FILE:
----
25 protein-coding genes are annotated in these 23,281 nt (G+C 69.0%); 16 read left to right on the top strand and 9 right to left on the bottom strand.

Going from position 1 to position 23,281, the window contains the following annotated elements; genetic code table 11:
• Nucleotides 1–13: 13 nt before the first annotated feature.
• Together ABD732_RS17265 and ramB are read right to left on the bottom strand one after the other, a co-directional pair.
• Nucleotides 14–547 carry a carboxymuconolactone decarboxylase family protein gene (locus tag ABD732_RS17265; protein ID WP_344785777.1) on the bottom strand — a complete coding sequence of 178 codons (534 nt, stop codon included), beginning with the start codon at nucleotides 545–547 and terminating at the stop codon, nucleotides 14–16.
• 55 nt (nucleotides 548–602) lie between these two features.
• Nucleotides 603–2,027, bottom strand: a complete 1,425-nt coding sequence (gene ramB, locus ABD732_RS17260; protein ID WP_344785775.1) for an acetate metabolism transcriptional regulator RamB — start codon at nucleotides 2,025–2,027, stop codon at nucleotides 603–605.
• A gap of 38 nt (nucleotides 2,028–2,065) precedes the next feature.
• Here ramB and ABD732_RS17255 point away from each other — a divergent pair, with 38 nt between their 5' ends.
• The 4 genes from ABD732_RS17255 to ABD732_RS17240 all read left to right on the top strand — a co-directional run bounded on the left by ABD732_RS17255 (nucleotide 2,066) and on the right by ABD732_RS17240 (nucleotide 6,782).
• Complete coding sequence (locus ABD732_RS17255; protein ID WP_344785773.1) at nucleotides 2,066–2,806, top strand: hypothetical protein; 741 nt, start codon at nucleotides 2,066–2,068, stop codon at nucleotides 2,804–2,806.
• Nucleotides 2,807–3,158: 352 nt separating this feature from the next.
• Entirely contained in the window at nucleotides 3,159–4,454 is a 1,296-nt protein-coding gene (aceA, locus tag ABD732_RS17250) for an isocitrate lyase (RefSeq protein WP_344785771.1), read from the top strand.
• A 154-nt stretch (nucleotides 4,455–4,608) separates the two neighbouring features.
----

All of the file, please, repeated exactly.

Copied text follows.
25 protein-coding genes are annotated in these 23,281 nt (G+C 69.0%); 16 read left to right on the top strand and 9 right to left on the bottom strand.

Going from position 1 to position 23,281, the window contains the following annotated elements; genetic code table 11:
• Nucleotides 1–13: 13 nt before the first annotated feature.
• Together ABD732_RS17265 and ramB are read right to left on the bottom strand one after the other, a co-directional pair.
• Nucleotides 14–547 carry a carboxymuconolactone decarboxylase family protein gene (locus tag ABD732_RS17265; protein ID WP_344785777.1) on the bottom strand — a complete coding sequence of 178 codons (534 nt, stop codon included), beginning with the start codon at nucleotides 545–547 and terminating at the stop codon, nucleotides 14–16.
• 55 nt (nucleotides 548–602) lie between these two features.
• Nucleotides 603–2,027, bottom strand: a complete 1,425-nt coding sequence (gene ramB, locus ABD732_RS17260; protein ID WP_344785775.1) for an acetate metabolism transcriptional regulator RamB — start codon at nucleotides 2,025–2,027, stop codon at nucleotides 603–605.
• A gap of 38 nt (nucleotides 2,028–2,065) precedes the next feature.
• Here ramB and ABD732_RS17255 point away from each other — a divergent pair, with 38 nt between their 5' ends.
• The 4 genes from ABD732_RS17255 to ABD732_RS17240 all read left to right on the top strand — a co-directional run bounded on the left by ABD732_RS17255 (nucleotide 2,066) and on the right by ABD732_RS17240 (nucleotide 6,782).
• Complete coding sequence (locus ABD732_RS17255; protein ID WP_344785773.1) at nucleotides 2,066–2,806, top strand: hypothetical protein; 741 nt, start codon at nucleotides 2,066–2,068, stop codon at nucleotides 2,804–2,806.
• Nucleotides 2,807–3,158: 352 nt separating this feature from the next.
• Entirely contained in the window at nucleotides 3,159–4,454 is a 1,296-nt protein-coding gene (aceA, locus tag ABD732_RS17250) for an isocitrate lyase (RefSeq protein WP_344785771.1), read from the top strand.
• A 154-nt stretch (nucleotides 4,455–4,608) separates the two neighbouring features.